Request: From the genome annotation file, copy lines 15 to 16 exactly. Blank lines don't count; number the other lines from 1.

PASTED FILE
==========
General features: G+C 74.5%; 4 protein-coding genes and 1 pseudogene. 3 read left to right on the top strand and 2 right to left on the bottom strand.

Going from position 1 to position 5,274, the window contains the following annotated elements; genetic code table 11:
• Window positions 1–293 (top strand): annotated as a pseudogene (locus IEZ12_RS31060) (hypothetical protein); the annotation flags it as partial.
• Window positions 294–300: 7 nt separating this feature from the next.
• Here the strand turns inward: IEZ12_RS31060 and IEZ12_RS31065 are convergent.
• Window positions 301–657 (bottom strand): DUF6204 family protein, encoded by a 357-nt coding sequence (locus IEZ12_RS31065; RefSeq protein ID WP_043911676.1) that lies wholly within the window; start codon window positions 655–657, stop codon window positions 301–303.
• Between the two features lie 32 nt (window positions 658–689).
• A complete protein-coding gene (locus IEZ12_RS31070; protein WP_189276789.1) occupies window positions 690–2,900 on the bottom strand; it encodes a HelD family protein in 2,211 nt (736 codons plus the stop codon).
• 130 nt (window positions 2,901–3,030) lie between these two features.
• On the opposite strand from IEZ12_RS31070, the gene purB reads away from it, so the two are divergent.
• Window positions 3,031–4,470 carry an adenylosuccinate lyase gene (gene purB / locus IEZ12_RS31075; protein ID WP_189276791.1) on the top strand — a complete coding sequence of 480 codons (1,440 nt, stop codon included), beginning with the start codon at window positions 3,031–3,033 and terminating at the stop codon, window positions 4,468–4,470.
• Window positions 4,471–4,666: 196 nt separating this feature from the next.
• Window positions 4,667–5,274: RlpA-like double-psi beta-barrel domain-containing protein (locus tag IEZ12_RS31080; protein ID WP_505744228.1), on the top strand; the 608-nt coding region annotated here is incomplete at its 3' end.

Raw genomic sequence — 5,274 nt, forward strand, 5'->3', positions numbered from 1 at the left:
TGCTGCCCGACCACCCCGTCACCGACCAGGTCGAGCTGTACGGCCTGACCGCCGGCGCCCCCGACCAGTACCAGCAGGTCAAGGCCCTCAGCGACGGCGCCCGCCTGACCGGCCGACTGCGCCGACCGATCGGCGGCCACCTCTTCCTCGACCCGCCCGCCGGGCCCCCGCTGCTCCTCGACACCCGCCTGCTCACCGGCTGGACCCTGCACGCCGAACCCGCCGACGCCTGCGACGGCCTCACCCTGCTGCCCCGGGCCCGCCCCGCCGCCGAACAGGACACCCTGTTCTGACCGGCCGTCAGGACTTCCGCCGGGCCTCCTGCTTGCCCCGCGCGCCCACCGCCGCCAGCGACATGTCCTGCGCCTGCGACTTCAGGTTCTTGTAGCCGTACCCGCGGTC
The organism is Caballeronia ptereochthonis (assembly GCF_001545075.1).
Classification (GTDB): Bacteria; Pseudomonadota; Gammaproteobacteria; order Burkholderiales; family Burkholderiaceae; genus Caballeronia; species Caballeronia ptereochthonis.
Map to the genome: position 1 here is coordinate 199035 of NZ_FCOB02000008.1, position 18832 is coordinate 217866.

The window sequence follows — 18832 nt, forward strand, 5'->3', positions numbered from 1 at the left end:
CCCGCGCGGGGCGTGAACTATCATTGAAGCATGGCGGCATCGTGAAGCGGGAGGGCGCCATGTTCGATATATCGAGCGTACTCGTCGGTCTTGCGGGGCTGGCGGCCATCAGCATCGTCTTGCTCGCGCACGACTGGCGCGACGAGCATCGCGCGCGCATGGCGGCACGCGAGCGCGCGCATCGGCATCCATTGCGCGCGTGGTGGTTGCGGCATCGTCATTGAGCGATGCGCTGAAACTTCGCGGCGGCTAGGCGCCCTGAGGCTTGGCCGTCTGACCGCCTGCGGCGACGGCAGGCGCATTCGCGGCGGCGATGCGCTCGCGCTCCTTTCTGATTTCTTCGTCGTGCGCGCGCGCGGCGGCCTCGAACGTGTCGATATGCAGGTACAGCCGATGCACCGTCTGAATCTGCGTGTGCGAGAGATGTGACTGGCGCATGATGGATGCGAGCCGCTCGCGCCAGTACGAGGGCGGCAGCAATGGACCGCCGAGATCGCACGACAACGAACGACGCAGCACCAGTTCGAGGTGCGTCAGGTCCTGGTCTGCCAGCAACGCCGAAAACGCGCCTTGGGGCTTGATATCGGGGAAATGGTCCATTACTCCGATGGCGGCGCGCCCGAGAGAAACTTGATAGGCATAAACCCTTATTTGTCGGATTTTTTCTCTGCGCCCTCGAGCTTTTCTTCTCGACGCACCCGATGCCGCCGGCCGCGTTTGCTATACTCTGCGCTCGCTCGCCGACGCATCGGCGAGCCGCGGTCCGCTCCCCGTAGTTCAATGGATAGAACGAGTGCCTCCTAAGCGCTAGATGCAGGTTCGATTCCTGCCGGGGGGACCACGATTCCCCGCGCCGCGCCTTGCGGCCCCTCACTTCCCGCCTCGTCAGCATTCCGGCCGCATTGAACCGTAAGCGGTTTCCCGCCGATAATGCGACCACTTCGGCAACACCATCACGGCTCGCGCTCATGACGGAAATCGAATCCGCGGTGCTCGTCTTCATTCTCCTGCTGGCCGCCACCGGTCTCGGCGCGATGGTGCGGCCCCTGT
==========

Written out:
TGCTGCCCGACCACCCCGTCACCGACCAGGTCGAGCTGTACGGCCTGACCGCCGGCGCCCCCGACCAGTACCAGCAGGTCAAGGCCCTCAGCGACGGCGCCCGCCTGACCGGCCGACTGCGCCGACCGATCGGCGGCCACCTCTTCCTCGACCCGCCCGCCGGGCCCCCGCTGCTCCTCGACACCCGCCTGCTCACCGGCTGGACCCTGCACGCCGAACCCGCCGACGCCTGCGACGGCCTCACCCTGCTGCCCCGGGCCCGCCCCGCCGCCGAACAGGACACCCTGTTCTGACCGGCCGTCAGGACTTCCGCCGGGCCTCCTGCTTGCCCCGCGCGCCCACCGCCGCCAGCGACATGTCCTGCGCCTGCGACTTCAGGTTCTTGTAGCCGTACCCGCGGTC
The organism is Caballeronia ptereochthonis (assembly GCF_001545075.1).